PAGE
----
Sixteen sites were selected within a ca. 400 m × 1100 m area in a natural forest-grassland mosaic. For each site, three habitats were defined: forest interior (within the forest patch, 10 m from the forest edge), forest edge (the zone outside of the outermost tree trunks but still under the canopy, on the northern side of forest patches), and grassland (a neighbouring treeless area, 10 m from the edge). At each habitat, two 0.5 m × 0.5 m plots were designated in a row parallel to the forest edge. Within both plots, three acorns were planted at a depth of 2 cm in November 2015 (Fig. 1b-e). A total of 288 acorns was used in the experiment (16 sites × 3 habitats × 2 plots × 3 acorns).

At each site and habitat, we applied two precipitation treatments in the two plots: one plot received ambient precipitation (control), while the other plot received additional watering ten times between 5 April and 6 September in their first year (2016). Watering was started in April, because temperature is low until March (ca. 6 °C mean temperature in March) and no water limitation occurs during wintertime. For watering, we used rainwater collected nearby, and the amount added corresponded to 15 mm precipitation each time, resulting in a total of 150 mm watering during the year. The additional watering was 36.5% of the natural precipitation in the growing season and 20.2% of the yearly precipitation in 2016.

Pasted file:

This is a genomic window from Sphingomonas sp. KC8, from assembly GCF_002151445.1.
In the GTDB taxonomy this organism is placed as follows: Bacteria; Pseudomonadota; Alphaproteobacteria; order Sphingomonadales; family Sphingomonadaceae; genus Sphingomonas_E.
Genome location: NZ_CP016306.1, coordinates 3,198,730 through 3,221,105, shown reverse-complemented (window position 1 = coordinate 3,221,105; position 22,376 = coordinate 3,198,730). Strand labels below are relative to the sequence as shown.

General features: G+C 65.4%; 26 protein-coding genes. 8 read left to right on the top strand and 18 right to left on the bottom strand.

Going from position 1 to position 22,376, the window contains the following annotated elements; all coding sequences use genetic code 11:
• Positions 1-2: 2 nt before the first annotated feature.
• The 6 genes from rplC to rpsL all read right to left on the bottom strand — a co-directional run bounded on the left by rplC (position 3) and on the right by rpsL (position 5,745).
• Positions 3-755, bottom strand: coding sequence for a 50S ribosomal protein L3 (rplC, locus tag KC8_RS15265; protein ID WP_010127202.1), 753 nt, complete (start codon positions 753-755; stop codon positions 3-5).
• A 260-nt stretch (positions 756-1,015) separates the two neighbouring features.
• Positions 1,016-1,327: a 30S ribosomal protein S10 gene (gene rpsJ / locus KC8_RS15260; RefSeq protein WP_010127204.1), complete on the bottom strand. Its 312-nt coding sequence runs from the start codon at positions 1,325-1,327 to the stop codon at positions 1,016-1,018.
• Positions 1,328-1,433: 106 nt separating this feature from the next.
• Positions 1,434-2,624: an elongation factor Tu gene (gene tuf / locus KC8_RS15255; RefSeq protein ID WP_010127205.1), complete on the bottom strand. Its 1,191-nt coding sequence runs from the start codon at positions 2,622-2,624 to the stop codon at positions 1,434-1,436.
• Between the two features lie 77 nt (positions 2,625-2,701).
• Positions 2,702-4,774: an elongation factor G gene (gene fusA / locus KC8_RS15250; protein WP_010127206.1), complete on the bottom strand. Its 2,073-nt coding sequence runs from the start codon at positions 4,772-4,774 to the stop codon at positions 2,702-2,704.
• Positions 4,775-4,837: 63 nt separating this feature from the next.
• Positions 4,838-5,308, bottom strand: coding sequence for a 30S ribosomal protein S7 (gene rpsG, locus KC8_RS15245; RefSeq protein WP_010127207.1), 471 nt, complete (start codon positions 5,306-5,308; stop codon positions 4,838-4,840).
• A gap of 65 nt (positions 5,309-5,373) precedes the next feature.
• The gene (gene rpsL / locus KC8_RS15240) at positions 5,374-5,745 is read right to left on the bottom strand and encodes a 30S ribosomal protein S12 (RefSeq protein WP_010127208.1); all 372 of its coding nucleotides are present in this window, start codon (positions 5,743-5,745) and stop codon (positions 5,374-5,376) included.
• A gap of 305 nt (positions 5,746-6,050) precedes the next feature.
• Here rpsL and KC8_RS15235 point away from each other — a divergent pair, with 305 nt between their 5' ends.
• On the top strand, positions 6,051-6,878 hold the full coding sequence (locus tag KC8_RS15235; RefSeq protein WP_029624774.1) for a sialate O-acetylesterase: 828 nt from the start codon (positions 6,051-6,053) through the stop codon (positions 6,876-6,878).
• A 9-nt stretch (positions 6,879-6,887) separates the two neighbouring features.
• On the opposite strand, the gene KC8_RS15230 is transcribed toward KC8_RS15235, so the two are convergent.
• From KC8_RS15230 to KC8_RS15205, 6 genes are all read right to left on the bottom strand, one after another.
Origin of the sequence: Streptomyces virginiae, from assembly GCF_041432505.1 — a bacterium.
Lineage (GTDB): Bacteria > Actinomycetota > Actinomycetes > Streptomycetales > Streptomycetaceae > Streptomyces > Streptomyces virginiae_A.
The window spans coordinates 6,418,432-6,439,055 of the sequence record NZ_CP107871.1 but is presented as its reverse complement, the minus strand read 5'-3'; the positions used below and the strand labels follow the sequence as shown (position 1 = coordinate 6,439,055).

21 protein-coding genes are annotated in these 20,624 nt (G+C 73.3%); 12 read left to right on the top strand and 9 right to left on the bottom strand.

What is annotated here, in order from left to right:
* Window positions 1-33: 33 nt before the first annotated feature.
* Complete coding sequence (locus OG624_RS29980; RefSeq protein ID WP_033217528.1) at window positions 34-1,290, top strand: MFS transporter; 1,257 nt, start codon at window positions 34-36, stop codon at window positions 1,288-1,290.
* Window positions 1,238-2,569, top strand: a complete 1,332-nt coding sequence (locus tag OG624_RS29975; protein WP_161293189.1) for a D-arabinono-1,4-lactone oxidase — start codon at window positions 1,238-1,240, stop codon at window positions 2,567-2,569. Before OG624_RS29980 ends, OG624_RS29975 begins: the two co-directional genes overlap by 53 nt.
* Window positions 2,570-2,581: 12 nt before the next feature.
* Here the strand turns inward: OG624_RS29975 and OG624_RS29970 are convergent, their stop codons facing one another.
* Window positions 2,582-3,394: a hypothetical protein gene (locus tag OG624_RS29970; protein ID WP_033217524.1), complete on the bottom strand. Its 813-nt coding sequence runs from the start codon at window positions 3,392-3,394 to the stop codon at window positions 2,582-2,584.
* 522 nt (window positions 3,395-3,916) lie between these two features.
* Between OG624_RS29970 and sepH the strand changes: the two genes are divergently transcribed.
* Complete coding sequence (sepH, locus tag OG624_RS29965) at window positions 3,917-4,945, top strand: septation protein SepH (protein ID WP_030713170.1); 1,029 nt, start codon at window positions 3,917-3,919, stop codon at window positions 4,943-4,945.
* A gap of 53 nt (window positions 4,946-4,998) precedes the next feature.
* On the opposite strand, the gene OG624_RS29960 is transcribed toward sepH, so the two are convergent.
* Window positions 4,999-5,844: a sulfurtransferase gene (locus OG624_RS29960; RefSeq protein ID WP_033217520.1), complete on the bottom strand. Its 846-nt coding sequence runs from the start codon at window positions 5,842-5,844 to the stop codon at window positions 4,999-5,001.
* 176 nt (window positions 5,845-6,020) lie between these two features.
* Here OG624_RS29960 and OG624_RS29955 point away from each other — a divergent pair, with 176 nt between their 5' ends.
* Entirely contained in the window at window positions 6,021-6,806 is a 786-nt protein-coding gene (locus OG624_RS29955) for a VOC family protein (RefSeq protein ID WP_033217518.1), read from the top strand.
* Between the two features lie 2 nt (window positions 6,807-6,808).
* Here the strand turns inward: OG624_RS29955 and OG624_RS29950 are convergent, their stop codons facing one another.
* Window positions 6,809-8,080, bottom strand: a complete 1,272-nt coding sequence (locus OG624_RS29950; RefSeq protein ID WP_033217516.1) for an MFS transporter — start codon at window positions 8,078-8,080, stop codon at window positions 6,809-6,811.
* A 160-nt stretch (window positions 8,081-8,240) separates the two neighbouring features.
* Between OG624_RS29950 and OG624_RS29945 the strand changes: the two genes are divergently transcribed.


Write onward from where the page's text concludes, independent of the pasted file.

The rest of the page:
Seedlings were individually censused every two or 3 weeks in the first year. The performance of the seedlings was measured near the end of the growing season of the first and the fourth years (19 September 2016 and 25 September 2019, respectively), by registering the following parameters for each plot: (1) the number of living seedlings, (2) the number of leaves per living seedling, and (3) the height of the living seedlings.

During the growing season of 2016, we measured the volumetric soil moisture content of the upper 20 cm every 2 or 3 weeks from 5 April till 6 September, using FieldScout TDR300 Soil Moisture Meter (Spectrum Technologies Inc). Since soil texture is very similar across the different vegetation types in the study area including grasslands and woodlands (Kröel-Dulay et al. 2019), soil water content is a good measure of soil water availability for plants in the different habitats. We measured soil water content before watering at each site and 5 h after watering in three a priori chosen sites. These two measurements aimed at assessing the longer (ca. 2-week-long) and the short-term (right after watering) effects of watering on the soil moisture content. For each 0.5 m × 0.5 m plot, three measurements were done and then averaged. Means for the whole growing season were calculated for each plot.

The Leaf Area Index (LAI) of the woody canopy was estimated above the herbaceous layer (25 cm) using a LAI 2000 Plant Canopy Analyser instrument (LI-COR, Inc., Lincoln, Nebraska). The measurements were conducted in each plot at peak canopy coverage, 30 July 2016, under clear weather conditions. The total cover of the herb layer (percentage of the 0.5 m × 0.5 m plot) was estimated visually on 19 September 2016.

Statistical analyses